A New Way

May 2, 2017 — 3 Comments

It’s the unusual messages of life that we remember. The typical ones we hear and forget. But an unusual message gives new insight. Our thinking moves in a new direction.

To pick up your cross is to pick up the instrument of your own death.

That was the unusual message I received at Johnson University Commencement on Saturday. Dr. Kenneth L. Mahanes’s topic was “Safety Last”–another unusual way of saying, “Follow God wherever He leads, even into the face of danger.

Of course, such a life journey begins with picking up a cross. And doing so isn’t a tweaking of priorities or a shifting of obligations. That’s the old way of thinking about taking up a cross. The new way is different. And the difference is revolutionary.

To carry a cross is more than bearing a common life burden. More than dealing with that person who irritates your every nerve. More than enduring a time of financial leanness or the flu or challenging deadlines at work.

It is death to self.

It’s also right worship.

Mahanes pointed out that many American Christians worship a new trinity today–the trinity of comfort, pleasure, and success–the fruit of the prosperity gospel.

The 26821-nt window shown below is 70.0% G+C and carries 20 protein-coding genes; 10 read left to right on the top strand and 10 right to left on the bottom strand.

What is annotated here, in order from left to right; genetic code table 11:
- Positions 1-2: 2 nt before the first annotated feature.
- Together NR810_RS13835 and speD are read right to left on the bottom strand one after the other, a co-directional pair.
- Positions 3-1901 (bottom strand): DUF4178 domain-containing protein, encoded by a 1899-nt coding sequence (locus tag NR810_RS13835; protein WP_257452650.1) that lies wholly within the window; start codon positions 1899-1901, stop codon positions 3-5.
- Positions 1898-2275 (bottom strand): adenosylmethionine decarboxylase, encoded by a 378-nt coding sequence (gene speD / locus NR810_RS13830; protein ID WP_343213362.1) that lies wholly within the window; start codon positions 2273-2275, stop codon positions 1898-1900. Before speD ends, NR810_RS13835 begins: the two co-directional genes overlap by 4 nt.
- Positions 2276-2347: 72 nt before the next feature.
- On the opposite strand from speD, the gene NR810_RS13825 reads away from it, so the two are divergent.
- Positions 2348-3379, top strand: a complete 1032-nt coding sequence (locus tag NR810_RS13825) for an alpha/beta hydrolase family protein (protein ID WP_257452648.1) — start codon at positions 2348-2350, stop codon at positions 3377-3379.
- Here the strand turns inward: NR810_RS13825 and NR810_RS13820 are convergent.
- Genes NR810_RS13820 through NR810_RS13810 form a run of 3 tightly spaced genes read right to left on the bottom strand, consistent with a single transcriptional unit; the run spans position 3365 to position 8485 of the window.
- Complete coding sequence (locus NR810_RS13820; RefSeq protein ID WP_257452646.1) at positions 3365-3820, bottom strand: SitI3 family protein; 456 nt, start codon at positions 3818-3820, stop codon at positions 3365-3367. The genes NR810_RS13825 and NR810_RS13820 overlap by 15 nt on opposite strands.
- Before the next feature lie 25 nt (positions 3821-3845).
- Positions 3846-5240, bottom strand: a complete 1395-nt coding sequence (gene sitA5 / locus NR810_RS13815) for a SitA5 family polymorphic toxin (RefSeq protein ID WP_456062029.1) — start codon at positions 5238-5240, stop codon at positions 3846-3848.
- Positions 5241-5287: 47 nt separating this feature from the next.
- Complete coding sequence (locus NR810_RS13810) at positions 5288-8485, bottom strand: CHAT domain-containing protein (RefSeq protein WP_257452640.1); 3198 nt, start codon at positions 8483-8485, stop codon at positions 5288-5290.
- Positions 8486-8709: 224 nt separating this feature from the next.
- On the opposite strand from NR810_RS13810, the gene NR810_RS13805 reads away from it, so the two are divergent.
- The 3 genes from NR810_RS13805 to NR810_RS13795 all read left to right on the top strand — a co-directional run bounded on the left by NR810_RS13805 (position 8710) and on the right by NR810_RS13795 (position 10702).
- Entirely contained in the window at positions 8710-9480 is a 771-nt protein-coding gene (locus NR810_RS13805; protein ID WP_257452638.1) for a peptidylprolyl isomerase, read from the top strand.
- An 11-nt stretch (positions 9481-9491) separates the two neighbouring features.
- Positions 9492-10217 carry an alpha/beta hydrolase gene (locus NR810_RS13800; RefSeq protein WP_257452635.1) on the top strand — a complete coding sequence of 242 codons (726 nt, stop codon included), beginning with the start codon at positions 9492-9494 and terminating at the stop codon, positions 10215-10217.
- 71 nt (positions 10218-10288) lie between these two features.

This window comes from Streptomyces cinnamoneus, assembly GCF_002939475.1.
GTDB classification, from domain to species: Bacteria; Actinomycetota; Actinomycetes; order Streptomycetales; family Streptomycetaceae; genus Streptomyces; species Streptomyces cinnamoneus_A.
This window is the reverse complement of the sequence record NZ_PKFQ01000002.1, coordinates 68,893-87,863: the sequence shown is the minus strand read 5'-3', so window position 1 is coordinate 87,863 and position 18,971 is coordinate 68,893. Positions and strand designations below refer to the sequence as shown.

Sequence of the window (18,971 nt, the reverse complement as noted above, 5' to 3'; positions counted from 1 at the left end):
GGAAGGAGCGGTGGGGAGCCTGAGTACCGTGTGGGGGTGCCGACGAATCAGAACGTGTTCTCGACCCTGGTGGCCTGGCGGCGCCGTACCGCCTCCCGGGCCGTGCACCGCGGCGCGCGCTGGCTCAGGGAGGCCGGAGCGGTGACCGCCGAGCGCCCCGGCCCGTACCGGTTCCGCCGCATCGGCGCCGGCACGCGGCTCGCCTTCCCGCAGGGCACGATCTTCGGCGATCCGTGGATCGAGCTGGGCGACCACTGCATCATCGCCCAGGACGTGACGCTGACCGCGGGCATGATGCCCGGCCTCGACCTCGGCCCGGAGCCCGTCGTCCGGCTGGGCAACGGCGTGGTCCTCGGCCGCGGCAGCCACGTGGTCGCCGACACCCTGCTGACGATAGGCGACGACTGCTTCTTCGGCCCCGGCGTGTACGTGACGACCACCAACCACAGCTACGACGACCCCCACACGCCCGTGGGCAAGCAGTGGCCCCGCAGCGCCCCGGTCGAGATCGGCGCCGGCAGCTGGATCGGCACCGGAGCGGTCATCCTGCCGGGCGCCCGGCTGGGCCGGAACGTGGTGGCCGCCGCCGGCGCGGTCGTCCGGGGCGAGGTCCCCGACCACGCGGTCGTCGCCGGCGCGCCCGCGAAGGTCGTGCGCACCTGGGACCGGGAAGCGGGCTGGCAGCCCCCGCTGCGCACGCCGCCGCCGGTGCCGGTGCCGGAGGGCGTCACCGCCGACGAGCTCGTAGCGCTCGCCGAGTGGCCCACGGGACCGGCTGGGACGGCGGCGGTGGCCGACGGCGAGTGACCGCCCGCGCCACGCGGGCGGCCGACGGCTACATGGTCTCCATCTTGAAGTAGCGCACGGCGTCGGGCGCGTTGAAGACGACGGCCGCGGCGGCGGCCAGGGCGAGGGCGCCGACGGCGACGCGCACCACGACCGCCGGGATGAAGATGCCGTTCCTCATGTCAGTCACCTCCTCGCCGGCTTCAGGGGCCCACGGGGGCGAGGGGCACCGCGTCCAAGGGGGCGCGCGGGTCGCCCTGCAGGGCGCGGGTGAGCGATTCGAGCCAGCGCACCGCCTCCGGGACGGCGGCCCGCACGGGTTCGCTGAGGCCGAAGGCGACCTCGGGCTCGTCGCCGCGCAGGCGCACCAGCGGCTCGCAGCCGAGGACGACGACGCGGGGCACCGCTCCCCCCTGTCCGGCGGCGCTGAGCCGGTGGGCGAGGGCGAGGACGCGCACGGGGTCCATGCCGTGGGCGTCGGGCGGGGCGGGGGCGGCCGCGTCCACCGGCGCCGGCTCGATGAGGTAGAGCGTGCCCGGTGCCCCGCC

Consider the foundational aspects of decisions we make. What we do with our time. Where we live. How many children we have. How we raise them.

And how we convey to them the meaning of our faith–the meaning of carrying a cross.

Are we looking for God’s will or are we looking to maximize the comfort of our lifestyle?

The real Gospel calls us beyond our comfort.

It calls us to the example of the early Church ministering to the victims of the Plague. Picking up the cross of love for neighbor over love of self.

And Mahane’s closing line:

“Leave this place today and go risk your life.”

Carry the instrument of death wherever He leads.

A new way of thinking for me. An old way of living for the Church.


Photo Credit: Pixabay

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3 responses to A New Way

  1. 

    A powerful statement that is to the point, direct and most importantly a command of our Lord, Jesus.

    Liked by 2 people

  2. 

    Nancy, it is funny but this is pretty much the same criticism that Nietzsche levelled against Christians in the late 1800s. He said they were no different in how they lived their lives than the pagans or atheists were.

    It is easy to do a couple of hours of fellowship and worship each week and put a few dollars in the collection plate. Reading a verse or two from the Bible each day is not difficult, and one can do this from the comfort of one’s home. Actually putting the faith, the Gospel into action is the challenge for many Christians. It requires stepping out of one’s comfort zone as you incisively pointed out.

    Liked by 2 people

    • 

      A thought occurred to me over night that G K Chesterton had said to the effect that: Christianity was found difficult and was left untried. It is difficult to overcome inertia but we should work at it and be more active in loving God and loving our fellow men and women.

      Liked by 2 people

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